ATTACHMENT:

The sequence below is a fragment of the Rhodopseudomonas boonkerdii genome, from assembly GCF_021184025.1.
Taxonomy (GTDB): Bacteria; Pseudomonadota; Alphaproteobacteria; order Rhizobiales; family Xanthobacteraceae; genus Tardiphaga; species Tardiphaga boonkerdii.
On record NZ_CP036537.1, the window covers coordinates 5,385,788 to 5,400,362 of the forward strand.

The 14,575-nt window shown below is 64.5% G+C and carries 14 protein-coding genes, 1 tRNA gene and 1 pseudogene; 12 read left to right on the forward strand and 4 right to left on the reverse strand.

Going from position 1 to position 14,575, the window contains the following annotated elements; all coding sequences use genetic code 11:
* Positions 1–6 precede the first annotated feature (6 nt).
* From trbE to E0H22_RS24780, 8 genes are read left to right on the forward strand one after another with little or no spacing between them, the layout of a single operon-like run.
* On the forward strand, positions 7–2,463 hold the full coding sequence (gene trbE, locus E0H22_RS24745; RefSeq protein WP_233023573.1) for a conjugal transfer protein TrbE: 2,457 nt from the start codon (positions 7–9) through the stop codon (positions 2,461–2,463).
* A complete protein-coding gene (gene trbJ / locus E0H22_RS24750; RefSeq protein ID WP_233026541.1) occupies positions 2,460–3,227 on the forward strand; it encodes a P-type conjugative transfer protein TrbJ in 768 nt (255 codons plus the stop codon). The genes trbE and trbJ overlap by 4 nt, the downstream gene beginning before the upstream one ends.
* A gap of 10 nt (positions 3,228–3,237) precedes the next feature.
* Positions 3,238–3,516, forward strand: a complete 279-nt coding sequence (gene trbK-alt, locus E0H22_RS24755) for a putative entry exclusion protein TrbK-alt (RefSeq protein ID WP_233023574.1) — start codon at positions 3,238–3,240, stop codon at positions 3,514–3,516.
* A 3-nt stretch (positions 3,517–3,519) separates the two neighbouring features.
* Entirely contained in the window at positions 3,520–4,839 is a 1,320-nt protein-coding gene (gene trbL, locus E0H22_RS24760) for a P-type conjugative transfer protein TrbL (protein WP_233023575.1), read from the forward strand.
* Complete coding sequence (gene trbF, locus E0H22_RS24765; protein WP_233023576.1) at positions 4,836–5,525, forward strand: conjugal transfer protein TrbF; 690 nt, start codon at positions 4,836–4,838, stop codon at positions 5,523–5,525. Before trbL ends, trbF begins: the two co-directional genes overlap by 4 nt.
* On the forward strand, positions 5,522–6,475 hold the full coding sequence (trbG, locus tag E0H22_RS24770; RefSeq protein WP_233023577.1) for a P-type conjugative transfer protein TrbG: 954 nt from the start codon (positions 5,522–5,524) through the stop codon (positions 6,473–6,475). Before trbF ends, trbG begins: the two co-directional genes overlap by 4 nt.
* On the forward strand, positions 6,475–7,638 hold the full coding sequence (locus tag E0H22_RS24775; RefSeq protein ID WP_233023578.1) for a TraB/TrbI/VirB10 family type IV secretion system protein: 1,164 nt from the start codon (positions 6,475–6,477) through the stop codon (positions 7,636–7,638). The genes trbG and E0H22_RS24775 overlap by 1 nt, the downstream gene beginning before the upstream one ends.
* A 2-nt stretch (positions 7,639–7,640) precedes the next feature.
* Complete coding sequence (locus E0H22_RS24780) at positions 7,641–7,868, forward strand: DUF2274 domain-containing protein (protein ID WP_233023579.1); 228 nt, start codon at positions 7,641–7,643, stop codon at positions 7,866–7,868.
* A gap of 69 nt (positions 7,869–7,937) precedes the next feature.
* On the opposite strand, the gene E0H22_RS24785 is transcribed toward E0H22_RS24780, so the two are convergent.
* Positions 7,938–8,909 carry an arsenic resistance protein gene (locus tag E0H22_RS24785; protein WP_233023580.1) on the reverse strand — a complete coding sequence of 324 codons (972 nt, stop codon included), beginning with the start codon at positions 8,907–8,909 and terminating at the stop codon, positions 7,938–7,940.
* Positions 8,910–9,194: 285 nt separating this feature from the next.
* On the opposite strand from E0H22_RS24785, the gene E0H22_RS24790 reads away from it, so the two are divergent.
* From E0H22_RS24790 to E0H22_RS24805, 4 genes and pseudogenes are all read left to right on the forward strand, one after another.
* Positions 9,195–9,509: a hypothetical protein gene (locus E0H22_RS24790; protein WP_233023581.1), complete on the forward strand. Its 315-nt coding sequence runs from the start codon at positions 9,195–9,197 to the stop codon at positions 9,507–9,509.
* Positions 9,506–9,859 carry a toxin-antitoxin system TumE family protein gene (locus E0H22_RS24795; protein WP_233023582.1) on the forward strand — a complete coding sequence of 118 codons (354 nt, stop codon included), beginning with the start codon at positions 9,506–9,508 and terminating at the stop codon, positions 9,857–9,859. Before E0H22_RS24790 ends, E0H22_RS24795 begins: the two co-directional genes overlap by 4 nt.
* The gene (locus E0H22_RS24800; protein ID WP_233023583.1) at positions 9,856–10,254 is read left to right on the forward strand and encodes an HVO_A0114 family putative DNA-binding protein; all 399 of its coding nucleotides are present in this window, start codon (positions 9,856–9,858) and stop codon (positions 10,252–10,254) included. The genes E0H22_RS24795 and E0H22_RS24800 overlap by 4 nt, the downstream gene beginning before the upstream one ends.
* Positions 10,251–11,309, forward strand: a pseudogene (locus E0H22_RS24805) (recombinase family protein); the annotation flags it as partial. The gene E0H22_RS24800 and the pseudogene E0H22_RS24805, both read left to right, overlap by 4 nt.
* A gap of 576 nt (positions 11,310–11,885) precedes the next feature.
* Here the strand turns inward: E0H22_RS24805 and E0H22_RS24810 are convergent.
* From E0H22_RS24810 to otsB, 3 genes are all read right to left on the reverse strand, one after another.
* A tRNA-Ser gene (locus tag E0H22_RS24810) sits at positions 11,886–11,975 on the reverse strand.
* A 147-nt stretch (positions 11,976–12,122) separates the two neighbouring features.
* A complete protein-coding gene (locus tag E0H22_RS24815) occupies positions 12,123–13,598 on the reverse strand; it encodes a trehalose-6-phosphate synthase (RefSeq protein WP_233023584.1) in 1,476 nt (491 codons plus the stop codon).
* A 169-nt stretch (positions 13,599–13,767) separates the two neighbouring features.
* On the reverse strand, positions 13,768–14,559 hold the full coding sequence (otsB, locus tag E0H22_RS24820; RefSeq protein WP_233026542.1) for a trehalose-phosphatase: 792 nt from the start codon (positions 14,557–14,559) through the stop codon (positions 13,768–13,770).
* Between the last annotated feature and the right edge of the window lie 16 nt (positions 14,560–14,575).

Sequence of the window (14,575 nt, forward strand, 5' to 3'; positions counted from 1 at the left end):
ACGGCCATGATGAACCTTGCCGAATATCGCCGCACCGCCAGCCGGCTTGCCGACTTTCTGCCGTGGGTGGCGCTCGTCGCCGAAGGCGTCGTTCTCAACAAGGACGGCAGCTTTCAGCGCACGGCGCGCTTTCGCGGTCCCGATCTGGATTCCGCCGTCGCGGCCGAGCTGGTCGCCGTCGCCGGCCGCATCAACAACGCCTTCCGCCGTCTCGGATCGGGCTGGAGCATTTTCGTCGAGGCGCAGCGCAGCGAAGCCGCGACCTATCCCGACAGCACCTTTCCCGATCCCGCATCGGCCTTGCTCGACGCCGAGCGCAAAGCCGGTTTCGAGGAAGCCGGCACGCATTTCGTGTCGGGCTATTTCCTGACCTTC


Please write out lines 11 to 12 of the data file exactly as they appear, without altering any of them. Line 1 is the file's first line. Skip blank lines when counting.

* Positions 3,238–3,516, forward strand: a complete 279-nt coding sequence (gene trbK-alt, locus E0H22_RS24755) for a putative entry exclusion protein TrbK-alt (RefSeq protein ID WP_233023574.1) — start codon at positions 3,238–3,240, stop codon at positions 3,514–3,516.
* A 3-nt stretch (positions 3,517–3,519) separates the two neighbouring features.